Why is this site called ‘LEZ’ watch TV if you include non-lesbians?

Because of the pun. Lez … Let’s …

While we (Mika and Tracy) do identify as lesbian, we aim to be as inclusive as possible in regards to sexual orientation of characters included in the database.

Why do some characters have two names?

That means they were introduced as one name and became another. Characters like Adam Torres, Nomi Marks, and Ms. Hudson were all introduced as the gender they prefer. Others like Moria/Max and Coach Beiste transitioned over the course of the show.

We strive to use the most recognizable name for the character. For example, Remy Hadley on House is better known as Thirteen. This is the same reason we use ‘Coach Beiste’ instead of Shannon or Sheldon.

How sure are you that the actors you’ve marked as queer are, y’know, queer?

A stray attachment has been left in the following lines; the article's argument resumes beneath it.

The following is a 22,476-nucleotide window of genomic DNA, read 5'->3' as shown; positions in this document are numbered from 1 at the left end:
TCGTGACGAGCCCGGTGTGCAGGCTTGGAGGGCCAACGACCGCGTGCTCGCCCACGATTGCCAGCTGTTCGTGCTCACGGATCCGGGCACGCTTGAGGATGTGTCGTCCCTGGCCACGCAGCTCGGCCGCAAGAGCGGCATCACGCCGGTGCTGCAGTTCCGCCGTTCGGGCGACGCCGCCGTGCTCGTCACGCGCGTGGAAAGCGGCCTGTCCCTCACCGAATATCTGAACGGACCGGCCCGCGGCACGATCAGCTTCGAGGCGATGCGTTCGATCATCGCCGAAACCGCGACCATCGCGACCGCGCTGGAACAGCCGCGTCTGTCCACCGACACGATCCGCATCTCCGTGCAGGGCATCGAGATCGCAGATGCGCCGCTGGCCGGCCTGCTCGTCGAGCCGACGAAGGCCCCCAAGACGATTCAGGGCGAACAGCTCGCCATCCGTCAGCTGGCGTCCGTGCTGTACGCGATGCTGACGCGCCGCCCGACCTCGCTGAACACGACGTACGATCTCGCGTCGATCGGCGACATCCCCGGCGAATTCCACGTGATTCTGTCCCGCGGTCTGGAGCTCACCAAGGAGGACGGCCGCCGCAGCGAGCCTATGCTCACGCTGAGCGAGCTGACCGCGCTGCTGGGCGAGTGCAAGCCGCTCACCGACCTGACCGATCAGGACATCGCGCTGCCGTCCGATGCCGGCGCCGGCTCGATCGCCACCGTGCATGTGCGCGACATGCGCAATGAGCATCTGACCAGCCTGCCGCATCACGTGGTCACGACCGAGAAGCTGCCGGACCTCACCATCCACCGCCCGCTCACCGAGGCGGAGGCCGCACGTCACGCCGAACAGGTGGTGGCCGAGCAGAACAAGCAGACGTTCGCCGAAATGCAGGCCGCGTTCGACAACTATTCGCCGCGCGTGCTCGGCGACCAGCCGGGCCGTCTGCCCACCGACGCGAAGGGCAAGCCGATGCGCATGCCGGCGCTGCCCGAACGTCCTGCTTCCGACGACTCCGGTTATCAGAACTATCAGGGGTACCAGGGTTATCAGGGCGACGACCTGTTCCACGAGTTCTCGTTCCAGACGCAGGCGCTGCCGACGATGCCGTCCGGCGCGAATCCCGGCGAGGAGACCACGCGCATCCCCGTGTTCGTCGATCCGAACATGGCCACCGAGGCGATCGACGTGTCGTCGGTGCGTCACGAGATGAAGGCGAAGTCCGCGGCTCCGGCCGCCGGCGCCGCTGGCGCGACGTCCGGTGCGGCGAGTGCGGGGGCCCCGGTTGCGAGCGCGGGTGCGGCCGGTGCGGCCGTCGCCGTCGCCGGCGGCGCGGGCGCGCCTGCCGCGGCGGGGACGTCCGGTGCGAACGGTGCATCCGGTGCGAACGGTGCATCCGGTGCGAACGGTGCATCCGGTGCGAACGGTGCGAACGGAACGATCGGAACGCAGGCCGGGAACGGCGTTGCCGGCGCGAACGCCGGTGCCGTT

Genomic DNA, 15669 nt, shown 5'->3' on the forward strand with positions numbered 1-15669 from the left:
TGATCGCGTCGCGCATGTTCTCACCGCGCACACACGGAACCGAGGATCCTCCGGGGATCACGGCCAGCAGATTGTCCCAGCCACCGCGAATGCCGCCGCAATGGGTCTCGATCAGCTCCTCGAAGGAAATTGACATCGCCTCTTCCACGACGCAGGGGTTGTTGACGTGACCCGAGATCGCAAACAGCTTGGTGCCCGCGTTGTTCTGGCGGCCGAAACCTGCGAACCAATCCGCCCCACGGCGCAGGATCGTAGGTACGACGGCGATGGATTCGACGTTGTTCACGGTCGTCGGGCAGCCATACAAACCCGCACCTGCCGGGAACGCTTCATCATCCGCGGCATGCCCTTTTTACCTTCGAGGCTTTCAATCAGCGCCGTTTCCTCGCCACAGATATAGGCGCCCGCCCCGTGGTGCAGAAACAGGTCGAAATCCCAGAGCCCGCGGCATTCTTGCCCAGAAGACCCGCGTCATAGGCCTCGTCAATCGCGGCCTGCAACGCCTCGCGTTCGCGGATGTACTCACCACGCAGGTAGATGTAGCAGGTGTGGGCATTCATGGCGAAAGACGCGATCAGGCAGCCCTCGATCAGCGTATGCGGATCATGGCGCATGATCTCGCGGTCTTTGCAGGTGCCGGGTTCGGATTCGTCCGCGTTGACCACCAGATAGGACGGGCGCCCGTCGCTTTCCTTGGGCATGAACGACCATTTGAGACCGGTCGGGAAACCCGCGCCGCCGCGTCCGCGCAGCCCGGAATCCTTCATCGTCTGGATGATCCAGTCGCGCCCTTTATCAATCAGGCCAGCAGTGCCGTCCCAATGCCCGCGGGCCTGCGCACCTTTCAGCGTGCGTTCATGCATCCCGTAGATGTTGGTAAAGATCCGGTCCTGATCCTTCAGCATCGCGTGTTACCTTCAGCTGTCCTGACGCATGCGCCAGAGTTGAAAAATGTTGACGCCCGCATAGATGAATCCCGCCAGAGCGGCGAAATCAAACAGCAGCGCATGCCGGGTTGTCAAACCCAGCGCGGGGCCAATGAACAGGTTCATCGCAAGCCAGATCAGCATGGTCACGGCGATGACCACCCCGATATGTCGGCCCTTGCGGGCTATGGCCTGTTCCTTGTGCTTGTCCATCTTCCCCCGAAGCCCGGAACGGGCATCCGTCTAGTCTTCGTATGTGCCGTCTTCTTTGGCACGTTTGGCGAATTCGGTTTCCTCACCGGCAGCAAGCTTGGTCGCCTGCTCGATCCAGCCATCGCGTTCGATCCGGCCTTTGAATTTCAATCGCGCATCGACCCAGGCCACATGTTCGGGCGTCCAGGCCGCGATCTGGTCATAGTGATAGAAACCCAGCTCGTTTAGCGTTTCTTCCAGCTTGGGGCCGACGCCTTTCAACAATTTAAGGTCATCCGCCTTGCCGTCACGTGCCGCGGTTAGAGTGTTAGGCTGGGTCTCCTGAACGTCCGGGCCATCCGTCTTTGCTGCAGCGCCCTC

We only list actors as queer when they themselves have said so. This means statements in legitimate news interviews (i.e. not TMZ), their own tell-all books, or public statements. If there’s any doubt, we don’t out. This can result in the opposite problem, of course, misattributing heterosexuality and cis gender to known queers.

We do our best to properly designate the actor’s preferred gender and sexuality. In some cases (like when they state themselves to be 48% lesbian) we default to queer. If you’re an actor and would like us to correct or modify your listing, please let us know. We would much rather define you by the terms you prefer.

We apologize in advance for any misattributions and will correct listings as soon as they’re brought to our attention.

What’s “Bury Your Queers”?

Bury Your Queers is also known as “Dead Lesbian Syndrome” or “Bury Your Gays”. It basically means a disproportionate number of queers on TV die.

In the early days of queers on TV, characters were not allowed to have happy endings. If they were lucky enough to end up in a relationship it was abusive, perverse, or one had to die at the end. This also happened, in large numbers, to queers who weren’t in relationships, making being a queer character on TV in the US more deadly than being on the Titanic.